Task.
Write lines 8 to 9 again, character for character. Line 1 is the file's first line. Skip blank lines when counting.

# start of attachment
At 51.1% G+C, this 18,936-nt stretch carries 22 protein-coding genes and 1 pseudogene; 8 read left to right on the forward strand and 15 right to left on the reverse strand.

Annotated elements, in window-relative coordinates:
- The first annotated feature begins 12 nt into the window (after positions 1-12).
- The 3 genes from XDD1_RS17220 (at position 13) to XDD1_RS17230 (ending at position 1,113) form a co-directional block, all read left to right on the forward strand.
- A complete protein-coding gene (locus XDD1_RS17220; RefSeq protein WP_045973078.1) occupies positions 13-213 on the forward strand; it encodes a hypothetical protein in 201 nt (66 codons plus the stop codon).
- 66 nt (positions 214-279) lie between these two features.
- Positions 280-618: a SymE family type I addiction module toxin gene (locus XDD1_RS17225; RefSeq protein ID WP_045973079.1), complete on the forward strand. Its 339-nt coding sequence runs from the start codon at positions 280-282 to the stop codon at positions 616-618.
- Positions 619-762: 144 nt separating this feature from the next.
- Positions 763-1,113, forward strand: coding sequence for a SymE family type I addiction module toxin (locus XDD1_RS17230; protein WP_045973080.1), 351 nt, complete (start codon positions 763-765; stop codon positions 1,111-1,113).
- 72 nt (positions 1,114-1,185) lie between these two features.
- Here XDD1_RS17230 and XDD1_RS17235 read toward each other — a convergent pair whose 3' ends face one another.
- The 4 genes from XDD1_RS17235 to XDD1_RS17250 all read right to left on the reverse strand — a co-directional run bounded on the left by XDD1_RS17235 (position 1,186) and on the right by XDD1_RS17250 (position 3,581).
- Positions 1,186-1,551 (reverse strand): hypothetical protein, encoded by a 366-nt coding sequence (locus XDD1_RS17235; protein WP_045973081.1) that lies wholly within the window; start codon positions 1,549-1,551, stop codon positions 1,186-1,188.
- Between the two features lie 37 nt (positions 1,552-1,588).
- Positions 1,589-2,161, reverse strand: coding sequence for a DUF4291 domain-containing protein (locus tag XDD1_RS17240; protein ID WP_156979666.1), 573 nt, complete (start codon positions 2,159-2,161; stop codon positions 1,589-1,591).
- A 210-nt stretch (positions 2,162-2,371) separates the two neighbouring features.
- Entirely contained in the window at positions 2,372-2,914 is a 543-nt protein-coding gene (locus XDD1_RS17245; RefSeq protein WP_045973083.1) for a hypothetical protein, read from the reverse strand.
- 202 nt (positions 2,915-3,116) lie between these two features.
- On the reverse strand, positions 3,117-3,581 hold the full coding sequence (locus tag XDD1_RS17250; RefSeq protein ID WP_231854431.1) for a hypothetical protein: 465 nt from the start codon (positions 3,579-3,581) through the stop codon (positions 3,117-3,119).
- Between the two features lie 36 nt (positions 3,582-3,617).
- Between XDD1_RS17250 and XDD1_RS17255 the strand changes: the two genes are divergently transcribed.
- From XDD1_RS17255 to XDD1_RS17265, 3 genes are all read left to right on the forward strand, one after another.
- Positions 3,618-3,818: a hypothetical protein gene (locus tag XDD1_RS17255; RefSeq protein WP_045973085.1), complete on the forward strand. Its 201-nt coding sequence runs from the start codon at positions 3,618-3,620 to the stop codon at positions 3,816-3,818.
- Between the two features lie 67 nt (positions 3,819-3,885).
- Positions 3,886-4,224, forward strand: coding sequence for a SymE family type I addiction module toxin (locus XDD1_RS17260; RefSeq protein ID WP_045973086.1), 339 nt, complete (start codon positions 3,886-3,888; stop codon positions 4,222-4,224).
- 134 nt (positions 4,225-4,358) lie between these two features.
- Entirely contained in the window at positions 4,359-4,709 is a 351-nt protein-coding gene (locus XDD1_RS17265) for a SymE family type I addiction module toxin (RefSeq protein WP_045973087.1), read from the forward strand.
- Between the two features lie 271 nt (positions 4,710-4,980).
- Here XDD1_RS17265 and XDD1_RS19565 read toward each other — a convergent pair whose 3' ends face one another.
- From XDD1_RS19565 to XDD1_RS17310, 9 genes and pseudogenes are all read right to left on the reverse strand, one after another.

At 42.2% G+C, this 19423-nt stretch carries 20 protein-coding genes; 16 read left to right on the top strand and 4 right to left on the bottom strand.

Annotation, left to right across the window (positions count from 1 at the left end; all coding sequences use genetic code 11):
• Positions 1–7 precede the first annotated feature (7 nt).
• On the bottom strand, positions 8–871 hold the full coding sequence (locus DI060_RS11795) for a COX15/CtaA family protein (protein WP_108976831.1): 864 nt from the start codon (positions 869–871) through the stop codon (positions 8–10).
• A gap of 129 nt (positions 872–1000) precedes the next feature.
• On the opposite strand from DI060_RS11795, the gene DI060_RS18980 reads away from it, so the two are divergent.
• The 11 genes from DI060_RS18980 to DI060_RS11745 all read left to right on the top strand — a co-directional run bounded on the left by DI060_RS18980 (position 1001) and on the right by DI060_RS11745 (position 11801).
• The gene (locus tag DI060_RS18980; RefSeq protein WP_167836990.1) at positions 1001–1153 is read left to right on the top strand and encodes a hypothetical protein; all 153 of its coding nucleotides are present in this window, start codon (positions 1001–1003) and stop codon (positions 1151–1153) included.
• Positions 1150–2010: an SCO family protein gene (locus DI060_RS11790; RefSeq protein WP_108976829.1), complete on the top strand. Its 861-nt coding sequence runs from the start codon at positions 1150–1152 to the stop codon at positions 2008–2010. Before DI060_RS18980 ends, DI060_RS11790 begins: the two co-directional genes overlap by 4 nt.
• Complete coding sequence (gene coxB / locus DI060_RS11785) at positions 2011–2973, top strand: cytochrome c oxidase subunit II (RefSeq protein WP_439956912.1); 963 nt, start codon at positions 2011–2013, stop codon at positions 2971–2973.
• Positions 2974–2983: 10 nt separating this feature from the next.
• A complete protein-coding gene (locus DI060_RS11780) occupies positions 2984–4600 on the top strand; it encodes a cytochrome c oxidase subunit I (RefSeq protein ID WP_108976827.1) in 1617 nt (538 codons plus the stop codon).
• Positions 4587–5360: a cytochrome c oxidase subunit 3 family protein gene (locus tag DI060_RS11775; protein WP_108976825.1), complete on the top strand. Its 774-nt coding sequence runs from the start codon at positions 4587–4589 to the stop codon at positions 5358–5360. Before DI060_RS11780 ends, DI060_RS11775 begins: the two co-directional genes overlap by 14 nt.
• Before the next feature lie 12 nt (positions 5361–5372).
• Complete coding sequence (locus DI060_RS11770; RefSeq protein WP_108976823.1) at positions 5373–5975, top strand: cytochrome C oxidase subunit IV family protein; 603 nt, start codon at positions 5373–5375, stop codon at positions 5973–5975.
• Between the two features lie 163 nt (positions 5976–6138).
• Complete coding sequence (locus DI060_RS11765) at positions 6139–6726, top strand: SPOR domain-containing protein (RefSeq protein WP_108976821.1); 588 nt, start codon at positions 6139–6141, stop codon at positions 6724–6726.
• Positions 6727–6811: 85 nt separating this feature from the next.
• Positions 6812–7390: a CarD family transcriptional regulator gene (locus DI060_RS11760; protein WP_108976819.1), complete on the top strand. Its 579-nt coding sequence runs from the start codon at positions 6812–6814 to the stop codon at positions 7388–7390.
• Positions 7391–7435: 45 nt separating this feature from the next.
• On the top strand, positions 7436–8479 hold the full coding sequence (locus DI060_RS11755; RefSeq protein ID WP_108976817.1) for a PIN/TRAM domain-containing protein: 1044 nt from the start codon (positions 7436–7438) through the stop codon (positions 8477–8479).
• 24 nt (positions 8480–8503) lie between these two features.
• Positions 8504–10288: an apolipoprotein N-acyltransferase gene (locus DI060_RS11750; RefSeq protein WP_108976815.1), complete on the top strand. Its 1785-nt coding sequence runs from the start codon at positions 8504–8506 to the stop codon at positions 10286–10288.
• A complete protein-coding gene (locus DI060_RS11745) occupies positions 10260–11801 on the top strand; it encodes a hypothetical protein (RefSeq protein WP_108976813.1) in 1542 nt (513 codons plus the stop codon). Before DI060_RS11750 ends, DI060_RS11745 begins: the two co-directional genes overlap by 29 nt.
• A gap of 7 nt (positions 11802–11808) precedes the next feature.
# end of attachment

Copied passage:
- Positions 619-762: 144 nt separating this feature from the next.
- Positions 763-1,113, forward strand: coding sequence for a SymE family type I addiction module toxin (locus XDD1_RS17230; protein WP_045973080.1), 351 nt, complete (start codon positions 763-765; stop codon positions 1,111-1,113).